By signing a six-year deal with $35.5 million guaranteed in lieu of taking a one-year guaranteed franchise tender in the amount of $16.2 million and hoping for a second guaranteed franchise tender of $19.44 million (for a two-year guaranteed haul of $35.6 million), Eagles quarterback Mike Vick opted for the bird in the hand.
For his creditors, the move puts a chicken in their pots.
“It’s a beautiful thing,” Vick bankruptcy trustee Joseph Luzinski told Bloomberg.com, adding that the money should “substantially clean up all of the claims.”
Vick originally owed his creditors $20 million, but Luzinski said that, to date, Vick has paid off only a “couple million.” The Falcons are the largest creditor, with a debt of $7.5 million arising from bonus money that Vick was forced to repay after defaulting on his contract with the team, via his dogfighting conviction.
For the Falcons, it could be about more than getting money back. The Falcons also could get salary cap credits, as the money comes in from Vick. NFL spokesman Greg Aiello tells PFT via e-mail that such matters are reviewed on a case-by-case basis, and that the question of whether the Falcons will receive cap credits is currently under review.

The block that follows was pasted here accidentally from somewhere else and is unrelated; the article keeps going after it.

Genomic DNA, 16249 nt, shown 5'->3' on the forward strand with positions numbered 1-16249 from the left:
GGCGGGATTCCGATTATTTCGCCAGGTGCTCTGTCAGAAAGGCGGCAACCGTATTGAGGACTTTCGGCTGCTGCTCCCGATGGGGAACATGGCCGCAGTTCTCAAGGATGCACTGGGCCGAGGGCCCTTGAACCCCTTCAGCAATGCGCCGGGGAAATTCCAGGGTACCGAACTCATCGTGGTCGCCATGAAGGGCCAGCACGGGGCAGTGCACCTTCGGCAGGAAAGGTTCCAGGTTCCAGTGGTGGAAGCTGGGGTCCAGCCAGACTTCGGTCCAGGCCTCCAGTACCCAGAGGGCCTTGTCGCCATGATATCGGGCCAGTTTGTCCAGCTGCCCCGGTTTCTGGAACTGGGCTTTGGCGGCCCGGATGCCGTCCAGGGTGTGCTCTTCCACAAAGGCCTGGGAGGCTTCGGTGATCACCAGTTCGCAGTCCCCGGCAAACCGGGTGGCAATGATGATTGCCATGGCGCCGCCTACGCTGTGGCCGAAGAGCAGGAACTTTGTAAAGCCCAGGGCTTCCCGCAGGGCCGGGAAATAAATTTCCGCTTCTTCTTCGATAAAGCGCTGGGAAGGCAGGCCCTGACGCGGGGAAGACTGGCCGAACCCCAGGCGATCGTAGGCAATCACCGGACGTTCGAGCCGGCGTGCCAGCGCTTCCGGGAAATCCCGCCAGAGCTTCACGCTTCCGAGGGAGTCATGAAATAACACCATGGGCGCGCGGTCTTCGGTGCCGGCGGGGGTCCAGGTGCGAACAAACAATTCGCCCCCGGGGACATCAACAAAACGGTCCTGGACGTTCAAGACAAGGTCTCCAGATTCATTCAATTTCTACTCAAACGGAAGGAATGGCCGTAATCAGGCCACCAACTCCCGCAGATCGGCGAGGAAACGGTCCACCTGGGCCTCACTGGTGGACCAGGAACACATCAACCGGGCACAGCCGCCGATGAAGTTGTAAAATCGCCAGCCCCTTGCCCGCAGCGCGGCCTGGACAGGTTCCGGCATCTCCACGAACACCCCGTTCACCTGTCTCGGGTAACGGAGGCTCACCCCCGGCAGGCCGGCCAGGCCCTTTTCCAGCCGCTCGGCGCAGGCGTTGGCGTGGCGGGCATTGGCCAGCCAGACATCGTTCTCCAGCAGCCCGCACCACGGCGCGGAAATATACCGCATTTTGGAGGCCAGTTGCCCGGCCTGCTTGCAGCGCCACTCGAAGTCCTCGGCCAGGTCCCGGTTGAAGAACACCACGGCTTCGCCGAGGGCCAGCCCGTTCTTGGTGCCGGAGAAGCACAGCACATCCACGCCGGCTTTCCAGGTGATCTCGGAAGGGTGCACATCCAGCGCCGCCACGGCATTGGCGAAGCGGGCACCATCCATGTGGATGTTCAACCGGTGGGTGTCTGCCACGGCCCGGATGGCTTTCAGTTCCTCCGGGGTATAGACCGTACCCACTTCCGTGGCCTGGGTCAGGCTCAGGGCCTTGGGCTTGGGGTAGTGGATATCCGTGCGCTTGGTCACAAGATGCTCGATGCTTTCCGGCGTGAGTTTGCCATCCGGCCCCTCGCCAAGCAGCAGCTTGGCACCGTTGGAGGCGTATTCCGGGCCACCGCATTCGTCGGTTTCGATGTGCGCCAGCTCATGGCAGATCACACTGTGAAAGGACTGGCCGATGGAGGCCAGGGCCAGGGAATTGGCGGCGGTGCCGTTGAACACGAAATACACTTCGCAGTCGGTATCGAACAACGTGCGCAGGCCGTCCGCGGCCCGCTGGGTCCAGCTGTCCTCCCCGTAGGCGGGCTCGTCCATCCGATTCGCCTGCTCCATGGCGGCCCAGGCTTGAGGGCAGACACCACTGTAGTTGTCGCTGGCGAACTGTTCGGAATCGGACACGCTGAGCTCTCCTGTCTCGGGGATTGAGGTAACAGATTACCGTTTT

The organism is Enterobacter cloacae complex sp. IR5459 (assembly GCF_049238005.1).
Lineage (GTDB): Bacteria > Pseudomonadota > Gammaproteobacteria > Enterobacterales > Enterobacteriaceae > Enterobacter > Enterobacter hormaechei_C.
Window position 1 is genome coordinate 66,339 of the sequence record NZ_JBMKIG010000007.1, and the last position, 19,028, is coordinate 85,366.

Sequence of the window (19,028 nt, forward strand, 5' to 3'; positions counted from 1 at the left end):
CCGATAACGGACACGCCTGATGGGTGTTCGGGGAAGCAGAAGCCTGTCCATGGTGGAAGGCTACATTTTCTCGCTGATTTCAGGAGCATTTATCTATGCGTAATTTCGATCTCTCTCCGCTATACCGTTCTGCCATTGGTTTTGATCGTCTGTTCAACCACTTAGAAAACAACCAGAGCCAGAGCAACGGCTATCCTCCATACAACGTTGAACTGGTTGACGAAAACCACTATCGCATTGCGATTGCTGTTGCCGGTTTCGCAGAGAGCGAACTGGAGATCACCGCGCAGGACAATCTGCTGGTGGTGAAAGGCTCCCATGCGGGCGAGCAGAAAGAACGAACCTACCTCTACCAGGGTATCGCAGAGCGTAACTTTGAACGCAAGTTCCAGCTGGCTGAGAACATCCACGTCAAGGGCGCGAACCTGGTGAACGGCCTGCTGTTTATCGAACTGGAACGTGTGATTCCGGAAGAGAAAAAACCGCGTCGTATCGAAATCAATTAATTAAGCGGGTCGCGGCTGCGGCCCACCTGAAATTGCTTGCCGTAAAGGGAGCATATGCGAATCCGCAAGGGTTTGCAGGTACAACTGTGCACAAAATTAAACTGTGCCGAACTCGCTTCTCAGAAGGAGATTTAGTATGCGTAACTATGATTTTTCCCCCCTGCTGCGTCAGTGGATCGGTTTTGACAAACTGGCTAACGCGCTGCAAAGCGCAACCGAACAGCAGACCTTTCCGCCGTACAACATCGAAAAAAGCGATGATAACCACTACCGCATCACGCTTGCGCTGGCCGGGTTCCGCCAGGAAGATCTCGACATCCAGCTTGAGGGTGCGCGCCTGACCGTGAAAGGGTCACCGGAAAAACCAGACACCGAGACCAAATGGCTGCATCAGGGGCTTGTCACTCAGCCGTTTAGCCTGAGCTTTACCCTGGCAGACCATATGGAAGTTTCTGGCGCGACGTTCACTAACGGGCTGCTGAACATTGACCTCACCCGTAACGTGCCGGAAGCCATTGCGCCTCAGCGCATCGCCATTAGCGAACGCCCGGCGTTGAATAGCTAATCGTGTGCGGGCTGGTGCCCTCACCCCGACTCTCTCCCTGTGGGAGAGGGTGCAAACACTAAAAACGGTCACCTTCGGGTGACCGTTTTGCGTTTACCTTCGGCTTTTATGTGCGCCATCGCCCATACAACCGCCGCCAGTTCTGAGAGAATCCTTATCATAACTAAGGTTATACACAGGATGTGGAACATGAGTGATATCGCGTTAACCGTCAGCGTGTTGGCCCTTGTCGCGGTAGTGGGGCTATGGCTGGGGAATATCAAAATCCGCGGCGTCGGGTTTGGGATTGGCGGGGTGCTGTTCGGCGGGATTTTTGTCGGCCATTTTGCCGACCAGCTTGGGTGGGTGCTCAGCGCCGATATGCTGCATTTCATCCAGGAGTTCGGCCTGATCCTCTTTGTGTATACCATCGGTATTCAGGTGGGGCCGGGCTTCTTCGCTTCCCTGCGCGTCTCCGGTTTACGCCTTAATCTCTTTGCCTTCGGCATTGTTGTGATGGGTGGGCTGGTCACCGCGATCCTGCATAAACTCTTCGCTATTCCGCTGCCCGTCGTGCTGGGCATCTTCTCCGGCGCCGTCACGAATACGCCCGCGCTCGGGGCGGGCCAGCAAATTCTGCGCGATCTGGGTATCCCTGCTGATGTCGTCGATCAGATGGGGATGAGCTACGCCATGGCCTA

David Teel of the Newport News Daily Press reports that, based on Vick receiving $20 million in 2011, $6.76 million will go to creditors, $8 million will go to taxes, and Vick will receive net pay of $5.24 million.
Taking Luzinski’s “couple million” estimate literally, that means the creditors will still be owed another $11.24 million after 2011. In 2012, Vick is due to make $12.5 million. In 2013, it’ll be either $16.5 million or $15.5 million.
That probably should be enough to get the full amount cleared up under Vick’s bankruptcy plan. And perhaps the knowledge that so much of his money will go to others will prompt Vick to be more careful about his spending habits going forward.